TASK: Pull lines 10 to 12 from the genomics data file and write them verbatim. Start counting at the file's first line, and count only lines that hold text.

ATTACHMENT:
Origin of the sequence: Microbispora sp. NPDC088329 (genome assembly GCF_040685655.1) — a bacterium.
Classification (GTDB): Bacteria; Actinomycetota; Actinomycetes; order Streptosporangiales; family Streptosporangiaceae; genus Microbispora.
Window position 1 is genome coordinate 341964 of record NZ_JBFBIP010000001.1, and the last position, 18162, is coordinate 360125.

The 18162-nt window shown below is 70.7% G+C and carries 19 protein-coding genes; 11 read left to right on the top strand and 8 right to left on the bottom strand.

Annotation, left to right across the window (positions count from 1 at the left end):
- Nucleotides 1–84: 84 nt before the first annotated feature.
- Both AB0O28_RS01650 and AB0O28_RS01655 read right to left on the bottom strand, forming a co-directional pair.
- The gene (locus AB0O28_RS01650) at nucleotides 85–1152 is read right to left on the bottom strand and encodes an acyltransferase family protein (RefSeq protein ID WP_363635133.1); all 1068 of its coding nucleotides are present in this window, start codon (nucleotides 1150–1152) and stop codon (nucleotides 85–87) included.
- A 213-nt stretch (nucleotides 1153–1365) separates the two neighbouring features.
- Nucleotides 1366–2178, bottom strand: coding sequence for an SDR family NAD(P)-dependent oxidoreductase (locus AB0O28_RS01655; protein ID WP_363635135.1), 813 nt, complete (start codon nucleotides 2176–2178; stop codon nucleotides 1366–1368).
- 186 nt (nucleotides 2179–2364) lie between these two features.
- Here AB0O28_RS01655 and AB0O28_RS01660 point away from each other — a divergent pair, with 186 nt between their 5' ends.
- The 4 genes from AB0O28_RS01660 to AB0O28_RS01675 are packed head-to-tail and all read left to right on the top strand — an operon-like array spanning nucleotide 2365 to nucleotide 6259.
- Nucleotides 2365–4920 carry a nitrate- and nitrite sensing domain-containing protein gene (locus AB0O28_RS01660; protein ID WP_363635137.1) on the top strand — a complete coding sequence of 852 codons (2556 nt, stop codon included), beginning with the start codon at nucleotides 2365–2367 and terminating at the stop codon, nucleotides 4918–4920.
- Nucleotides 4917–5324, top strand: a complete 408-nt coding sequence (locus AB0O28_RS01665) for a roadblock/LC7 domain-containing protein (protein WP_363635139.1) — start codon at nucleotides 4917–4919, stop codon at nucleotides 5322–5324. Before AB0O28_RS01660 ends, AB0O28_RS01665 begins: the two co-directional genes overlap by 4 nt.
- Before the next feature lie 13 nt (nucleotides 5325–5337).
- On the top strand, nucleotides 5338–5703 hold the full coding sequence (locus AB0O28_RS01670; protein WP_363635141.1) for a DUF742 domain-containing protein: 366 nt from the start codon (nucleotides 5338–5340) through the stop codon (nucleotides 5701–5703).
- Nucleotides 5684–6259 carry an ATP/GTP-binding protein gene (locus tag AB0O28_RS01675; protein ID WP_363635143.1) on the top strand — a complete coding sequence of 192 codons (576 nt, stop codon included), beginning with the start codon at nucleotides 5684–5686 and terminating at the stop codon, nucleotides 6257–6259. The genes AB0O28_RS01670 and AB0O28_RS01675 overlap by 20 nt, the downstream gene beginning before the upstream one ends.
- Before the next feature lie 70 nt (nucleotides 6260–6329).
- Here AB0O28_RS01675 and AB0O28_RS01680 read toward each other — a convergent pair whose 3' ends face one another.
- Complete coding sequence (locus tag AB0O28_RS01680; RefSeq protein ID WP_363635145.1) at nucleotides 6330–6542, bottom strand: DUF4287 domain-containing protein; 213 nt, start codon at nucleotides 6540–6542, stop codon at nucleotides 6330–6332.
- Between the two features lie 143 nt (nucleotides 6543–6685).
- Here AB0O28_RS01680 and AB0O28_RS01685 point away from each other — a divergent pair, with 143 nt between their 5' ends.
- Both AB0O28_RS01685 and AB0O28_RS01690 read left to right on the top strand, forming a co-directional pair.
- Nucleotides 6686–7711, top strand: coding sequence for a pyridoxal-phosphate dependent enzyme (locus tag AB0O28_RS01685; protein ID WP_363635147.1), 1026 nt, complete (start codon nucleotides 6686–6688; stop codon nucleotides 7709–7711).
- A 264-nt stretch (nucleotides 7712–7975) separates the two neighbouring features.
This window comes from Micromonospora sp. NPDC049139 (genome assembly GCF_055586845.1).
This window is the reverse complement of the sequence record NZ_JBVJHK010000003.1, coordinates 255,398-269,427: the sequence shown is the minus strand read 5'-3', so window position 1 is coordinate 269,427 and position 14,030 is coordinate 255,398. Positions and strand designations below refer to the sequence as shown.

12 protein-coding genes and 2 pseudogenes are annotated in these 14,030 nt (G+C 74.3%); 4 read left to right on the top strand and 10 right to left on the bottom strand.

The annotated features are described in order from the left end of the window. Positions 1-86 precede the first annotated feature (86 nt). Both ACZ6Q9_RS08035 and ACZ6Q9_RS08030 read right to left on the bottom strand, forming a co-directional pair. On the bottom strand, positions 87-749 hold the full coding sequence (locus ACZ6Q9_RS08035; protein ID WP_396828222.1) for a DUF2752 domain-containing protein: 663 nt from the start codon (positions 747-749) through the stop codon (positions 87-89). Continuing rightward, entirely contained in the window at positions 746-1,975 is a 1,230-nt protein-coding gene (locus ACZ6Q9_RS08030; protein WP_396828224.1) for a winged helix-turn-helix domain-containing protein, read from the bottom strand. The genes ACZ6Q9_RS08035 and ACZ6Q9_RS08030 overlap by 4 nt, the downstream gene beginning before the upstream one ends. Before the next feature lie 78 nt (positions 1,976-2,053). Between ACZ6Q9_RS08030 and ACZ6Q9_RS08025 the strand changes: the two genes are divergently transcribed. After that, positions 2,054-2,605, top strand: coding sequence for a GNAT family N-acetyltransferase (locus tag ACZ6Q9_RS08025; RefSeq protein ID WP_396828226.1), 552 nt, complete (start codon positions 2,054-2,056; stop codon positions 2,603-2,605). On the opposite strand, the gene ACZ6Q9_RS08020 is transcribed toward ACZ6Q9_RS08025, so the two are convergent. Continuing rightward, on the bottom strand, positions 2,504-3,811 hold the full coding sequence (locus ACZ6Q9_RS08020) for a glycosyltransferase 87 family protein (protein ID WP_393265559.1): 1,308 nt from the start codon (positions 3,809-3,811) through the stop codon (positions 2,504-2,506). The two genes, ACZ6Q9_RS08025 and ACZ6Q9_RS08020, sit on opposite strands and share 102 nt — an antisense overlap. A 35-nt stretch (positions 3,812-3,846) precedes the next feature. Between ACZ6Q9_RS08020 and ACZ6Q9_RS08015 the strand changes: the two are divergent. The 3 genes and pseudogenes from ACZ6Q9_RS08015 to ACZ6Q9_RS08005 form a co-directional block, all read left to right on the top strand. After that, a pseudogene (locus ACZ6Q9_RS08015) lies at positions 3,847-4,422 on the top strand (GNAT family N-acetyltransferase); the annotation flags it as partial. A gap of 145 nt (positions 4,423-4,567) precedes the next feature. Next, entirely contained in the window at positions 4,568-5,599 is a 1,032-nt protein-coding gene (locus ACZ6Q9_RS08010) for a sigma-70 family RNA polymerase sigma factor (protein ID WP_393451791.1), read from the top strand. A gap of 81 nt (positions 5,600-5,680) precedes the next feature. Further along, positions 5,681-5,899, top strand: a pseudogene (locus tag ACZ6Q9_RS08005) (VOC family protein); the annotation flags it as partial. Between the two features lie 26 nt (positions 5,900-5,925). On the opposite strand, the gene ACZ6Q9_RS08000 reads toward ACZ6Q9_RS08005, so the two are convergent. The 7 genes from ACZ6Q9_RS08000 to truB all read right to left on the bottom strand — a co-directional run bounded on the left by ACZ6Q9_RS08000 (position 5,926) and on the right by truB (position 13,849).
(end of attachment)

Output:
- Nucleotides 1366–2178, bottom strand: coding sequence for an SDR family NAD(P)-dependent oxidoreductase (locus AB0O28_RS01655; protein ID WP_363635135.1), 813 nt, complete (start codon nucleotides 2176–2178; stop codon nucleotides 1366–1368).
- 186 nt (nucleotides 2179–2364) lie between these two features.
- Here AB0O28_RS01655 and AB0O28_RS01660 point away from each other — a divergent pair, with 186 nt between their 5' ends.